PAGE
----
Or – “Former Human Torch Jim Hammond is STILL…  Inactive?  Broken?  Ah, Hell…”


It’s always sad to realize that a beloved joke has died…  We are gathered here to mark the passing of “Former Captain America Steve Rogers is STILL dead…”  A hearty joke he was, always ready to liven up a review, or kill seven seconds in a podcast.  We will remember “Former Captain America Steve Rogers is STILL dead” not for what he did, but for what he stood for.  Repetition.  Repetition.  Repetition.  Jocularity.  Repetition.  Stealing from Chevy Chase, back when he was still funny.  And repetition….  And we know that “Former Captain America Steve Rogers is STILL dead” may be gone from our presence, but he will never be gone from our hearts.  Or, honestly, from our Captain America reviews, because let’s be honest here:  I’ve never been quite as funny as I think I am, but I’m considerably funnier than you think I am.  Amen.

Previously, on Captain America:  The Winter Soldier killed a lot of people, and it’s only natural that, CA2_1.jpgeventually, one of those kills would come back to bite Captain America on the tuchus.  In 1950-something, James Barnes was brought out of cold storage for a mission in China that led to the death of an innocent woman, the wife of a mad Chinese scientist named Zhang Chin, a transgression which the not-entirely-good doctor has never forgiven.  Recent months have brought Dr. Chin back to prominence, along with the super-soldier that he created (The Man With No Face) to steal a particular item from SHIELD custody:  the mechanical corpse of the original Human Torch (who was neither human, nor really a torch.  Discuss…)  With his cards on the table, the former Bucky pulls a gutsy move, putting on his Winter Soldier gear and intentionally getting himself caught to figure out Chin’s next move.  Unfortunately, his ace-in-the-hole, Prince Namor of Atlantis, gets captured as well, and is used as a guinea pig for Doctor Chin’s ultimate weapon: a Human Torch virus that causes innocents to burst into flame…  Will Bucky fiddle as the Sub-Mariner burns?  Lay on, MacDuff, and don’t spare the spare ribs!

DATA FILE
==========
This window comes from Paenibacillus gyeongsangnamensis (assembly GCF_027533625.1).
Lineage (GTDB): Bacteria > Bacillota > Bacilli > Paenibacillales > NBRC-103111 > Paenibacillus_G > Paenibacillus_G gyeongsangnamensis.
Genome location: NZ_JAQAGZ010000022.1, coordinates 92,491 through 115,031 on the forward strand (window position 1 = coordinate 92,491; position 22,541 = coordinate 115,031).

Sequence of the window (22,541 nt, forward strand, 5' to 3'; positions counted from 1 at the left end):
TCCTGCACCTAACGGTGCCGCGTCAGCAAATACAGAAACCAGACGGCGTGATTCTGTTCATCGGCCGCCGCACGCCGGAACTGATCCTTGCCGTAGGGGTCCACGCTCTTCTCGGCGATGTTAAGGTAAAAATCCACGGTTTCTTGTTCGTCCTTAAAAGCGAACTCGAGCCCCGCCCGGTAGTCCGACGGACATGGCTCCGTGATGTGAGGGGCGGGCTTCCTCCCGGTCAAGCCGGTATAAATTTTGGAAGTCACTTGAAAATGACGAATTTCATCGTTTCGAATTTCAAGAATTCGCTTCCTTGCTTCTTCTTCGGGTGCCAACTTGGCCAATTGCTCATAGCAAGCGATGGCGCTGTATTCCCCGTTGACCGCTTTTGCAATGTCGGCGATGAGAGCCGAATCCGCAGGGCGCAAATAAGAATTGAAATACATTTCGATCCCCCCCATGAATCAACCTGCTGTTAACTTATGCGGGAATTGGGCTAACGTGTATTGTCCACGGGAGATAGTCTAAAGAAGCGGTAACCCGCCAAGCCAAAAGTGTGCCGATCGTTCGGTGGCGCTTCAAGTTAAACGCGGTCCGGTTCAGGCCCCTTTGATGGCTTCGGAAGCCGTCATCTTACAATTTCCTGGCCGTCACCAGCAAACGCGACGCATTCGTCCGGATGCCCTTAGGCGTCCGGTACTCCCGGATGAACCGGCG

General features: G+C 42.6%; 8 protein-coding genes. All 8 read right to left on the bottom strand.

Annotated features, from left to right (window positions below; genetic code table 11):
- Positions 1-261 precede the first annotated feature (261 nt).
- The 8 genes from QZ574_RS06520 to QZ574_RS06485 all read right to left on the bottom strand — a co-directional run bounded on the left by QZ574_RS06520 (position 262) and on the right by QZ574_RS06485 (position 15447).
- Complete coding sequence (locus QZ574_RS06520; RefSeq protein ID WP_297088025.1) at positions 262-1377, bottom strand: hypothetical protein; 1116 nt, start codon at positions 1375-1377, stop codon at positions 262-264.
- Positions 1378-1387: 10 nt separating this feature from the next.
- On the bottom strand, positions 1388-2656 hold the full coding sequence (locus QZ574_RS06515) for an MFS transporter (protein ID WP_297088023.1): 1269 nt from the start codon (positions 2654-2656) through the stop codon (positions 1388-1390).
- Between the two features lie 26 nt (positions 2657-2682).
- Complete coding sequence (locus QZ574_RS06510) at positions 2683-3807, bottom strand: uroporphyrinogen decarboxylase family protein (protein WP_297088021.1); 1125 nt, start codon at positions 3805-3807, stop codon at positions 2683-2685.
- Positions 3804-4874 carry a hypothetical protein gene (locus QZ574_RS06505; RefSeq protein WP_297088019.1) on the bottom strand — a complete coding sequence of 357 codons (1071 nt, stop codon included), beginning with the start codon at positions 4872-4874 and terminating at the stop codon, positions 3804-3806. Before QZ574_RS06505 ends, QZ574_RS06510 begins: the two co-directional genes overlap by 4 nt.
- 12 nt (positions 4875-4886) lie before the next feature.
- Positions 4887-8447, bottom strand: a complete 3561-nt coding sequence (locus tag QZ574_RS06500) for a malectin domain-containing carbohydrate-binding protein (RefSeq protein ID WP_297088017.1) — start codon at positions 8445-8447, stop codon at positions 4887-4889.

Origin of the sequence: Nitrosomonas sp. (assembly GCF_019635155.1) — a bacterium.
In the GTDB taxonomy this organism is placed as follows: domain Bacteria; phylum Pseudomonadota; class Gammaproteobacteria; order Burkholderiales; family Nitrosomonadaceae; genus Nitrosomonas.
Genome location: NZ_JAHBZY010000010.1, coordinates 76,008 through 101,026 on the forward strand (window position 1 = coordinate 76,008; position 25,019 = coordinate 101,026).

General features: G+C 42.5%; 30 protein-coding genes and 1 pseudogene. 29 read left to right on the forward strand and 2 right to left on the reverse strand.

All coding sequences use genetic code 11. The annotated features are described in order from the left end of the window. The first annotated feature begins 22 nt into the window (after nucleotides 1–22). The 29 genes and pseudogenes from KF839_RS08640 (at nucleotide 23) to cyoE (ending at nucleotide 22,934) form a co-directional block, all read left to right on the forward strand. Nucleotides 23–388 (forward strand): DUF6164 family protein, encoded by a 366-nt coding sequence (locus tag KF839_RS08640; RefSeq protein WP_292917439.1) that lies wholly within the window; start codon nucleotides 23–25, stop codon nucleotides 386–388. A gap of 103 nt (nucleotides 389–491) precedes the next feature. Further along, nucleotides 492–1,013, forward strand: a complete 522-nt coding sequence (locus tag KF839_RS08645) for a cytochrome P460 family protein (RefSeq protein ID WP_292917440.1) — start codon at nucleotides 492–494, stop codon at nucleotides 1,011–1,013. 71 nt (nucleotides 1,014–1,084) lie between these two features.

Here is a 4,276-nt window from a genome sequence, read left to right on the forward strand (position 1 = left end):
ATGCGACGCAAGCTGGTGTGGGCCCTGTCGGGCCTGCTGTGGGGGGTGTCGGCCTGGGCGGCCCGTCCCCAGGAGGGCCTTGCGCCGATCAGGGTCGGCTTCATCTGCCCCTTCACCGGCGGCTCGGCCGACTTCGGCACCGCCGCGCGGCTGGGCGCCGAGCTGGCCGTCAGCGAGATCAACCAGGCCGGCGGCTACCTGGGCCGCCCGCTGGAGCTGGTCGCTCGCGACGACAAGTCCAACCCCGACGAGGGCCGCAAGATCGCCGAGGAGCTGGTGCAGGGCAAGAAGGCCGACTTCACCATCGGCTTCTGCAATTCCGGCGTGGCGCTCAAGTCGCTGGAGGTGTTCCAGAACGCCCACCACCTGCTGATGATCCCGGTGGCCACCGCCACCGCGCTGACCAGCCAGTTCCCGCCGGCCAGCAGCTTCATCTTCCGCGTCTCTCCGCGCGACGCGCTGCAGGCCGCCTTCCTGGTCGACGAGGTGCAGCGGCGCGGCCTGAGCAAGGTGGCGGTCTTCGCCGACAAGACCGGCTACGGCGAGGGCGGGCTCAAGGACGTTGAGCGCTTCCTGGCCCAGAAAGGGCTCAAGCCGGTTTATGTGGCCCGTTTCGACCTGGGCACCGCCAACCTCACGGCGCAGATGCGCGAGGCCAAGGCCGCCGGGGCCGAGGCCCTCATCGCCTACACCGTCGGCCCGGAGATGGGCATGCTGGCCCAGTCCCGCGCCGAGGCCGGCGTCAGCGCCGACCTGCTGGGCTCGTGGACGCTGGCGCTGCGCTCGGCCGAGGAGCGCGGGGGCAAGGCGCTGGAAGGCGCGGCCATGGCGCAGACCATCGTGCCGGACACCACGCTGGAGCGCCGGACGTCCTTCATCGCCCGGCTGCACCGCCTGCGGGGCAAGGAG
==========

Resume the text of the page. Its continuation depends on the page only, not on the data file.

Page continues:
Sub-Mariner has one lucky thing going for him: being aquatic in nature, he is held in a tank of water, which slows down the virus greatly.  Captain America calls Chin a sicko, and gets cuffed about the head by the much-stronger Man With No Face.  He asks what in the hell the old man is working on, and the crazy man carefully explains what he has done: Population Control.  He’s finally discovered a way to “save” the planet from the billions of people sucking it dry.  “By wiping us out?” asks Cap weakly, and the professor smiles.  “Don’t be ridiculous,” he chides.  “Thirty five to fifty percent SHOULD be sufficient.”  Captain America calls the old man a hypocrite, pointing out that he would kill billions, yet still hold a grudge about the decades-old death of one woman.  “People as a mass mean nothing…  They’re statistics….  But her?  I knew her…”  Before Crazy Old Coot launches into a dance about how the aliens is comin’ to steal all his chiclets, a familiar red-white-and-blue shield is launched into their midst, smashing the glass that holds Namor at bay, while an electric charge takes out Mr. No Face.  The Black Widow enters, guns blazing, to free her guy, while Prince Namor breaks himself free.  Subby begins smashing the entire lab as the Widow and Cap escape…